However, Washington is now facing a significant budget deficit of at least $6 billion. As legislators work in the next several months to reduce spending across departments and programs, public education will surely be impacted. Because we cannot predict the amount of that reduction or what form it will take, the Business Office will not be able to create a solid District budget plan until the Legislature nears completion of the final state budget in late spring or even summer.
We expect the reductions from the state to be "categorical," meaning direct funding sources for specific purposes will be eliminated or significantly reduced. In order to protect students' quality educational experience as much as possible, the District has been and will continue to look for operational savings and efficiencies; however, because our program and service levels are already so lean, it is likely that we will need to absorb significant revenue reductions by trimming those areas that lose direct categorical funding from the state. The most likely example of this is I-728 dollars, which the state provides to school districts to directly fund more certificated staff positions to lower class size and to offer professional development. The Governor and legislators have already indicated this is a target for reduction or elimination.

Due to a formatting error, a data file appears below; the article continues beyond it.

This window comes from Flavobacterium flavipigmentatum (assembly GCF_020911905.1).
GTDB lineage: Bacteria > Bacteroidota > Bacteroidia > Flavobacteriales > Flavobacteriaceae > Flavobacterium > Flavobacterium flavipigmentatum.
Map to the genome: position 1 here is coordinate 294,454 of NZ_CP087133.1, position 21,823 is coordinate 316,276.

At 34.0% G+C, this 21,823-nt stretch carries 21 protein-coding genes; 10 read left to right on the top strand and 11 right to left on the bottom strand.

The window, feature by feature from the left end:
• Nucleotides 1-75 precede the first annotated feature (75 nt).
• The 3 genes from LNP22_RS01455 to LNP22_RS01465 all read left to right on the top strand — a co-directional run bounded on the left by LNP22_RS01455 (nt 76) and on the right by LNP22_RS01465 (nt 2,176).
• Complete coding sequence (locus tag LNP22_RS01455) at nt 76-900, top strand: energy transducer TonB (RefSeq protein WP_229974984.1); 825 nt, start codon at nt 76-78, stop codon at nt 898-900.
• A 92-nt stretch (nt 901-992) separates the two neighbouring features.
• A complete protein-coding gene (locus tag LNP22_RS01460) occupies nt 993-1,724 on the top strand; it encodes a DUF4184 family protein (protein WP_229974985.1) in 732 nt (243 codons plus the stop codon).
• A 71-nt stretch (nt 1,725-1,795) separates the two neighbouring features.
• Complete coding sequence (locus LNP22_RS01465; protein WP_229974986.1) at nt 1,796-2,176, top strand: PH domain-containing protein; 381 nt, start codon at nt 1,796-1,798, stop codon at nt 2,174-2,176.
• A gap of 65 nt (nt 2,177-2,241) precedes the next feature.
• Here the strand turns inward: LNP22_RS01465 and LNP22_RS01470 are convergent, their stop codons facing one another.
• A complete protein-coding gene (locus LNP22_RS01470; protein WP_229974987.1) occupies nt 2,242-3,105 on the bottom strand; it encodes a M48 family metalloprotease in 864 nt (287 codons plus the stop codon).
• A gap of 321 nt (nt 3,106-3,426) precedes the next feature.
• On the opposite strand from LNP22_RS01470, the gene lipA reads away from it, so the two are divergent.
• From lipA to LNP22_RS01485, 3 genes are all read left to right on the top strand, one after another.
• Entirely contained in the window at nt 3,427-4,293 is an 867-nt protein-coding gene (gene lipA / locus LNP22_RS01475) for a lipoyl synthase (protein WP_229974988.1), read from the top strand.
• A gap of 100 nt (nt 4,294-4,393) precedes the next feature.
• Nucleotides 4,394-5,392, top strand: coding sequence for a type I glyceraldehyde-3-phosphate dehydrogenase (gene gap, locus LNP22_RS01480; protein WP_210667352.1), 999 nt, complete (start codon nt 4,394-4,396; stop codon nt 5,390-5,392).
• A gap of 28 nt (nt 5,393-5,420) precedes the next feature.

For the next several months, we will closely monitor the legislative session, and the District will continue to provide information to both lawmakers as they create the state budget and to our local community advocates who are asking legislators to make public education a priority.